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Terry Foreman has posted 15257 annotations/comments since 28 June 2005.

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About Saturday 15 September 1666

Terry Foreman  •  Link

"Chupacabra in 17th-c. England?!"

The chupacabra or chupacabras, literally "goat-sucker"; from chupar, "to suck", and cabra, "goat") is a legendary creature in the folklore of parts of the Americas, with its first purported sightings reported in Puerto Rico. The name comes from the animal's reported habit of attacking and drinking the blood of livestock, including goats. https://en.wikipedia.org/wiki/Chupacabra

Don't think that is what is alleged to have been practised in Warwick in 1666.
Sheep tallow is a rendered (processed) form of mutton fat, so is not extracted as such from the animal. https://en.wikipedia.org/wiki/Tallow

About Tuesday 11 February 1667/68

Terry Foreman  •  Link

"to the Duke of York’s playhouse..., where I never saw such good acting of any creature as Smith’s part of Zanger; and I do also, though it was excellently acted by ————-, do yet want Betterton mightily."

L&M: Betterton usually played Solyman the Magnificant. William Smith, a tall, handsome actor, was a leading member of the company.

About Tuesday 11 February 1667/68

Terry Foreman  •  Link

"so to the Duke of York’s playhouse, and there saw the last act for nothing,"

L&M: Playgoers commonly claimed this privilege although it had been prohibited by the Lord Chamberlain on 7 December 1663.

About Sunday 9 February 1667/68

Terry Foreman  •  Link

"(By the way, I must remember that Pegg Pen was brought to bed yesterday of a girl; and, among other things, if I have not already set it down, that hardly ever was remembered such a season for the smallpox as these last two months have been, people being seen all up and down the streets, newly come out after the smallpox.)"

L&M: Cf. C. Creighton, Hist. epidemics in Britain, ii. 452-3. The Duke of York had had it in the previous November: CSPD 1667-8, e.g. p. 51.

About Sunday 9 February 1667/68

Terry Foreman  •  Link

"At noon home to dinner, where by appointment Mr. Pelling come and with him three friends, Wallington, that sings the good base, and one Rogers, and a gentleman, a young man, his name Tempest, who sings very well indeed, and understands anything in the world at first sight. "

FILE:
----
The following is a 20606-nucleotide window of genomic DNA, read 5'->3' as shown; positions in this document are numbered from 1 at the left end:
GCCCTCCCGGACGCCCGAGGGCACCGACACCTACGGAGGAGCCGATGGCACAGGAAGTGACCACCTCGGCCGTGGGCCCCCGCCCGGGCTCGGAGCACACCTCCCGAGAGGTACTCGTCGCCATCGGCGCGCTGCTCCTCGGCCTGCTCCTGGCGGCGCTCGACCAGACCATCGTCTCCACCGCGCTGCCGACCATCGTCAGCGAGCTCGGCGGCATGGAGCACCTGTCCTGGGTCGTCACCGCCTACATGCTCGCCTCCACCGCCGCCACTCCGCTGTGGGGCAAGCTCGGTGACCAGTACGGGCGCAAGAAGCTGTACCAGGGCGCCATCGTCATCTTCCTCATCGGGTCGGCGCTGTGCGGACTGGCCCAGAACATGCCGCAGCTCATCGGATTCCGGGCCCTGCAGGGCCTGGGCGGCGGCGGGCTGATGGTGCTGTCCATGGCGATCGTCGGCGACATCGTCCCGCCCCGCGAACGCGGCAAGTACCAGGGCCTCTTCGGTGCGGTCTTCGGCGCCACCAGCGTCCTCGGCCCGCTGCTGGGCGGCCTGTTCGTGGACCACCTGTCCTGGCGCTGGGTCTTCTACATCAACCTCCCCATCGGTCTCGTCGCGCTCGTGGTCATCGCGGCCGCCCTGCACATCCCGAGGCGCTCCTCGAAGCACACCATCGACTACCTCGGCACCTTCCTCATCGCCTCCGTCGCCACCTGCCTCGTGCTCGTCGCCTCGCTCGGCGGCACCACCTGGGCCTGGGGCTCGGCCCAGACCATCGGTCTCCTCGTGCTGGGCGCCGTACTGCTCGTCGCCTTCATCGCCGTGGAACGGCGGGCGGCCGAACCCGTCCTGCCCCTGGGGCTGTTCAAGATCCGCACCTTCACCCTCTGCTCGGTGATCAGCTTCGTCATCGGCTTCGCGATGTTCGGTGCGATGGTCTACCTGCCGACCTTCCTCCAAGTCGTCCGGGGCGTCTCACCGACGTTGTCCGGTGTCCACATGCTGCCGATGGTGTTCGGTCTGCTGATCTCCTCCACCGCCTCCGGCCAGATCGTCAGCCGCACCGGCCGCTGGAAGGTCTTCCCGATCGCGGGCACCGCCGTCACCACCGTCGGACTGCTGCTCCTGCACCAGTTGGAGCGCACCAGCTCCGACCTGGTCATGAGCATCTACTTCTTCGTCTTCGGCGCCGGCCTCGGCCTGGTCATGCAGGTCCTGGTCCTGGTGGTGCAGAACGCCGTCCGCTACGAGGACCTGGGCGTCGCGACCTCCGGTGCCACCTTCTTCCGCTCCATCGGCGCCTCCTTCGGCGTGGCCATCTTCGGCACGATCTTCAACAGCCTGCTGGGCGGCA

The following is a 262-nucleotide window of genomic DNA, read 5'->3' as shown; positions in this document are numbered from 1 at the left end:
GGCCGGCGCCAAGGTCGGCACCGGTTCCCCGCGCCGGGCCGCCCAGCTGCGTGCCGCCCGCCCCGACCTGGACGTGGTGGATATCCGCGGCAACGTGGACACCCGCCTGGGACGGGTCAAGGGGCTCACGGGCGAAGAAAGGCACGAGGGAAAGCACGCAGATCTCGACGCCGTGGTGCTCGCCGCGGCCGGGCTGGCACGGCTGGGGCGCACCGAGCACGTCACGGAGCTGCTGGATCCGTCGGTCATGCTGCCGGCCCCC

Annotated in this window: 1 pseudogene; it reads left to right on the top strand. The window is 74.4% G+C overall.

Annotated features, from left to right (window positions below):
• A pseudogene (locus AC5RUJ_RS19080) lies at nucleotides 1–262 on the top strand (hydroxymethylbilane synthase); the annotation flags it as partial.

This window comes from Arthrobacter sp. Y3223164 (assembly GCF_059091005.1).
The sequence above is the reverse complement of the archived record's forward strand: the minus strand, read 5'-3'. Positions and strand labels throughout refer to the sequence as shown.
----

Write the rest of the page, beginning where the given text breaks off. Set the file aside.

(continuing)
L&M: For the singers, see https://www.pepysdiary.com/diary/1667/09/15/ and https://www.pepysdiary.com/diary/1667/09/15/#c547…
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Apparently apt sight-reading was unusual even in these circles.

About Friday 7 September 1666

Terry Foreman  •  Link

ORIGIN OF MANUSCRIPT
1590–1600; < Medieval Latin manūscrīptus written by hand, equivalent to Latin manū by hand (ablative of manus) + scrīptus written;
https://www.dictionary.com/browse/manuscript

A manuscript (abbreviated MS for singular and MSS for plural) was, traditionally, any document that is written by hand — or, once practical typewriters became available, typewritten — as opposed to being mechanically printed or reproduced in some indirect or automated way.[1] More recently, the term has come to be understood to further include any written, typed, or word-processed copy of an author's work, as distinguished from its rendition as a printed version of the same.[2] Before the arrival of printing, all documents and books were manuscripts. Manuscripts are not defined by their contents, which may combine writing with mathematical calculations, maps, explanatory figures or illustrations. Manuscripts may be in book form, scrolls or in codex format. Illuminated manuscripts are enriched with pictures, border decorations, elaborately embossed initial letters or full-page illustrations.
https://en.wikipedia.org/wiki/Manuscript

About Friday 7 February 1667/68

Terry Foreman  •  Link

"So there parted, my mind pretty well satisfied with this plain fellow for my sister, though I shall, I see, have no pleasure nor content in him, as if he had been a man of reading and parts, like Cumberland,"

L&M: For Pepys's hopes of Richard Cumberland, see
https://www.pepysdiary.com/diary/1668/01/09/ and
https://www.pepysdiary.com/diary/1668/01/09/#c316…
Pepys found his brother-in-law incorrigibly improvident. He came to avoid direct dealings with him, preferring to correspond only with Paulins.